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Jim Acosta Hammers Huckabee Sanders Over 'Enemy Of The People' Remark

Few reporters have had a tougher time during the Trump Administration than CNN Chief White House Correspondent Jim Acosta. At this time last year, White House aide Stephen Miller attacked him for pushing back against the White House's immigration policy at a press briefing. Last month, the President blew off all of his questions during his press conference in the UK. Last Tuesday, he was heckled by the President's supporters at his Tampa rally, who lived up to Hillary Clinton's "deplorable" moniker:

Despite all the free airtime the media gave Trump when he ran for President, since taking office, he and his cronies have ratcheted up their attacks on the fourth estate from day one. His cult of personality has become so strong that according to a CBS News Poll released this week, 91% of his supporters trust him to provide accurate information - more than their family, friends, or the media. So at yesterday's press briefing, it fell on Acosta to challenge Press Secretary Sarah Huckabee Sanders to walk back the President's belief that the media is "the enemy of the people," which he tweeted earlier that day. Prior to Acosta's question, Sanders had been asked by another reporter if she agreed with the president's remarks, and she rambled awkwardly for about a minute in disagreement. After this, Acosta picked up what the previous reporter had said, reminding her that she had not answered whether or not she agreed with the president. "I think it would be a good thing if you were to state right here at this briefing that the press, the people who are gathered in this room right now, doing their jobs every day, asking questions of officials like the ones you brought forward earlier are not the enemy of the people," he said. "I think we deserve that.” Once again, Sanders dug her heels in and spat venom at the media:

“It’s ironic, Jim, that not only you and the media attack the president for his rhetoric when they frequently lowered the level of conversation in this country...Repeatedly, repeatedly the media restarts personal attacks without any content other to incite anger. The media has attacked me repeatedly, said I should be harassed as a life sentence. ICE officials are not welcomed in their place of worship. When I was hosted by the correspondents’ association you brought up a comedian to attack me...The media continues to ratchet up the verbal assault against the president and everyone in this administration and certainly we have a role to play but the media has to role to play for the discourse in this country as well,”

As the Washington Postpointed out, it's hard to believe Sanders didn't go over this comeback with Trump before saying it, since she was looking at her notes the whole time. Her remarks added nothing and satisfied no one, so Acosta dug in further:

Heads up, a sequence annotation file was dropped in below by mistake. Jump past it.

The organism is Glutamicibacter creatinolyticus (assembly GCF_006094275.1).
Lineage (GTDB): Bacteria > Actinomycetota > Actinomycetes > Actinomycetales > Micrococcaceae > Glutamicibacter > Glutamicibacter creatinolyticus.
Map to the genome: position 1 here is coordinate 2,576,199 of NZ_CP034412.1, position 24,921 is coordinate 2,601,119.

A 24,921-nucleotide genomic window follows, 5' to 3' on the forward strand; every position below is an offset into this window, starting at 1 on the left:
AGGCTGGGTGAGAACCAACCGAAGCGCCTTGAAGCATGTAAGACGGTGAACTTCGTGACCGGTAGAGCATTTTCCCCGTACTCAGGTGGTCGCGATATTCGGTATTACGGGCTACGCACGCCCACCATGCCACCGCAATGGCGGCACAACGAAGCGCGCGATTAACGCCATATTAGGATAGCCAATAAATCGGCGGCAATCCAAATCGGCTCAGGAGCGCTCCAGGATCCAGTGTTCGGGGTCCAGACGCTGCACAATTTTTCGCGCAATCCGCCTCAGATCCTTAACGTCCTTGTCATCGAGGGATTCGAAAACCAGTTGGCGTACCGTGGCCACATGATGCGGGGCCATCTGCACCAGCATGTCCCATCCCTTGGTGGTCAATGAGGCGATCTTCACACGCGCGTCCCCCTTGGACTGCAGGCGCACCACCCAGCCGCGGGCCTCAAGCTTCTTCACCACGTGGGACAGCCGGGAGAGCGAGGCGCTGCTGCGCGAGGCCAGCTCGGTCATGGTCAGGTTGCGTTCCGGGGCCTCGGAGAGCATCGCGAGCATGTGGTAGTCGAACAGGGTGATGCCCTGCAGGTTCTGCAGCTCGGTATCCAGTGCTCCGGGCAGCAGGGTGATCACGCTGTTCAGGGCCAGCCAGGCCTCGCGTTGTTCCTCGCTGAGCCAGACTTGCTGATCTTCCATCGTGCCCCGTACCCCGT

“You did not say in the course of your remarks you just made that the press is not the enemy of the people...For the sake of this room, the people who are in this room, this democracy, this country, all the people around the world who are watching, what are you saying, Sarah, and the White House for the United States of America, the President of the United States should not refer to us as the enemy of the American people. His own daughter acknowledged that and all I’m asking you to do, Sarah, is to acknowledge that right now and right here.”

For the third time that afternoon, she refused to comply. "I appreciate your passion," she told Acosta, before adding, "I'm here on behalf of the President. He's made his comments clear." Acosta walked out of the briefing room before the session ended. The right, led primarily by Sean Hannity, has spent the last day attacking Acosta for being a "snowflake". But in their rush to "own the libs," they ignore the ways their actions are frowned upon. At the same time Sanders admonished Acosta, the United Nations Office of the High Commissioner on Human Rights released a devastating statement against the Trump Administration for their attacks on journalists, which they said are "designed to undermine confidence in reporting and raise doubts about verifiable facts." It continues:

“Each time the President calls the media ‘the enemy of the people,' he suggests nefarious motivations or animus. But he has failed to show even once that specific reporting has been driven by any untoward motivations...we urge President Trump not only to stop using his platform to denigrate the media but to condemn these attacks, including threats directed at the press at his own rallies." This will not dissuade Trump's fans from dunking on Acosta, who they hate for his Latino heritage and his association with CNN, which they despise above all other news networks. In refusing to answer his question yesterday, the White House signified that it does not believe in free speech for journalists who challenge the President. This is not behavior you would expect in a democracy, it is something you would see from a dictatorship. And our responsibility is to call it out before it is normalized.